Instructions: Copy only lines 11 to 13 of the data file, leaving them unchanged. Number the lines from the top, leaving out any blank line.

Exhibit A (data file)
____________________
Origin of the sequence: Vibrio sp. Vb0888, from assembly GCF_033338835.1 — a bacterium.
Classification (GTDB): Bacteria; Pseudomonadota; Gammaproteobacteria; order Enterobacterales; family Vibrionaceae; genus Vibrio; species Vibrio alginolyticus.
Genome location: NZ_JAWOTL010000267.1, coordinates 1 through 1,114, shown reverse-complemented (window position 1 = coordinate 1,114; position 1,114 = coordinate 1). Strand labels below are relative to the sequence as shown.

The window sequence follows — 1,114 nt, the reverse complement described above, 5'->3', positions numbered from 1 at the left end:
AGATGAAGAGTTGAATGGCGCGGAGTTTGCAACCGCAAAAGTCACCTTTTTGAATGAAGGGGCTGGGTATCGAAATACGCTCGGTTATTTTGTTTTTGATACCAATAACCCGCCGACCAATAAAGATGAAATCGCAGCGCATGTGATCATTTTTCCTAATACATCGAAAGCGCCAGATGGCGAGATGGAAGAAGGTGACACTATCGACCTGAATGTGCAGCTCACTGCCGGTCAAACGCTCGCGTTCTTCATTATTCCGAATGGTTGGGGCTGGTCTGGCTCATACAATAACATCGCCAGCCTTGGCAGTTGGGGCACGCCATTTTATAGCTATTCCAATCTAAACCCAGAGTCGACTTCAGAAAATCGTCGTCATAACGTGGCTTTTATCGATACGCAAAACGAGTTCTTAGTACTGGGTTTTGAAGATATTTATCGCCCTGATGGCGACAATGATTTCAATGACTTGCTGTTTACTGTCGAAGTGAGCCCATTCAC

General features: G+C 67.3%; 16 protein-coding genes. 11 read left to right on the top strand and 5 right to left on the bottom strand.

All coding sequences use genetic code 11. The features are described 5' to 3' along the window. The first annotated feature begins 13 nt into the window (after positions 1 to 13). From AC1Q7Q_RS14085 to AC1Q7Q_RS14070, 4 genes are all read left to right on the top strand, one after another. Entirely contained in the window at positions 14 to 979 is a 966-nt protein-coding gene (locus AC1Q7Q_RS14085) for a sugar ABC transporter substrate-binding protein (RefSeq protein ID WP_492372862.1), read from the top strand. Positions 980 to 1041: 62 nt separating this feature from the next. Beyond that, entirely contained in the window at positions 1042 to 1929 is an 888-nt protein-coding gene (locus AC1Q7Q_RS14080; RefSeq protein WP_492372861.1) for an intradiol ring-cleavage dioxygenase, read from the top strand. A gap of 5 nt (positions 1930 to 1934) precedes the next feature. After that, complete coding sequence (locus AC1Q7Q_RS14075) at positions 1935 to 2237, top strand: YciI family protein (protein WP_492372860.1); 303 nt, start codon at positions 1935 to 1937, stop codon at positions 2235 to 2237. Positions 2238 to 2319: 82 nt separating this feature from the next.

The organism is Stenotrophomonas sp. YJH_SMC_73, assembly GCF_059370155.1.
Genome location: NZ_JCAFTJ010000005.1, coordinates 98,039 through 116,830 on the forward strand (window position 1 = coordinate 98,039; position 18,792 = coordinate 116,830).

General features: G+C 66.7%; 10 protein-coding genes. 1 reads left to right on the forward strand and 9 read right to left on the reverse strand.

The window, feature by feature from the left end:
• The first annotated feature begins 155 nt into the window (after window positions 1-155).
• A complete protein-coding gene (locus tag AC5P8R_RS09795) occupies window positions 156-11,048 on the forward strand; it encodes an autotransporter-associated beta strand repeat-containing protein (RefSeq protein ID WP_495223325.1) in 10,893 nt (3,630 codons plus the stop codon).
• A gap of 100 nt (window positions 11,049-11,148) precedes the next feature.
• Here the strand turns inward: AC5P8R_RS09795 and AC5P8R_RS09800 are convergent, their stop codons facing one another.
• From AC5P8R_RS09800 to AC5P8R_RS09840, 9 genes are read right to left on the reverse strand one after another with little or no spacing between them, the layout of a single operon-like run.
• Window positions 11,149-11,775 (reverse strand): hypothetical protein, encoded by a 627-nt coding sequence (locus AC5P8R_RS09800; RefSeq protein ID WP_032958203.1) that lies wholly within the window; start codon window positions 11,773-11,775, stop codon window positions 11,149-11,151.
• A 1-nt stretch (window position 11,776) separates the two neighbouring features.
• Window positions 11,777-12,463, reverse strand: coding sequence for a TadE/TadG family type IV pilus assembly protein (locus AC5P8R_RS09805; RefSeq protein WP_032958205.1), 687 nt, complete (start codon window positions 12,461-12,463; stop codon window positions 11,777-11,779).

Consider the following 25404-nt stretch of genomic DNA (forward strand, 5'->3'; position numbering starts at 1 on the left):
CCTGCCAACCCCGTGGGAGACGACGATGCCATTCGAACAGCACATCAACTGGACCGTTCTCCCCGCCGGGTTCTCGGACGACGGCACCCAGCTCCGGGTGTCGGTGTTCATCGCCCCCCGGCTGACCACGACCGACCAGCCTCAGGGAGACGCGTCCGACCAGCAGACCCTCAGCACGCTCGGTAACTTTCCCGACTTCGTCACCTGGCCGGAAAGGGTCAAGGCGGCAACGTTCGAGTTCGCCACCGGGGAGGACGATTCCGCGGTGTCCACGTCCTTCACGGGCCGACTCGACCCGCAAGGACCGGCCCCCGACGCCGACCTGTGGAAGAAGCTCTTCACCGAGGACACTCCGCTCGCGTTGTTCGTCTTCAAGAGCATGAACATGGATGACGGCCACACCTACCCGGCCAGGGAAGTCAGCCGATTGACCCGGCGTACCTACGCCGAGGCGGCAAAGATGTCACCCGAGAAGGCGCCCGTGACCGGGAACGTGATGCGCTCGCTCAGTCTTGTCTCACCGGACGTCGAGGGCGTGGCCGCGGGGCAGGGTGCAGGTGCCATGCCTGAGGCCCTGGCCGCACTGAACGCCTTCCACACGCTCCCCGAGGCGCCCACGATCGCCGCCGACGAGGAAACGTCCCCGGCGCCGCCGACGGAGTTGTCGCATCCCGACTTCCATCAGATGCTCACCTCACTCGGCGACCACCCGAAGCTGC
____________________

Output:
The window, feature by feature from the left end:
• The first annotated feature begins 155 nt into the window (after window positions 1-155).
• A complete protein-coding gene (locus tag AC5P8R_RS09795) occupies window positions 156-11,048 on the forward strand; it encodes an autotransporter-associated beta strand repeat-containing protein (RefSeq protein ID WP_495223325.1) in 10,893 nt (3,630 codons plus the stop codon).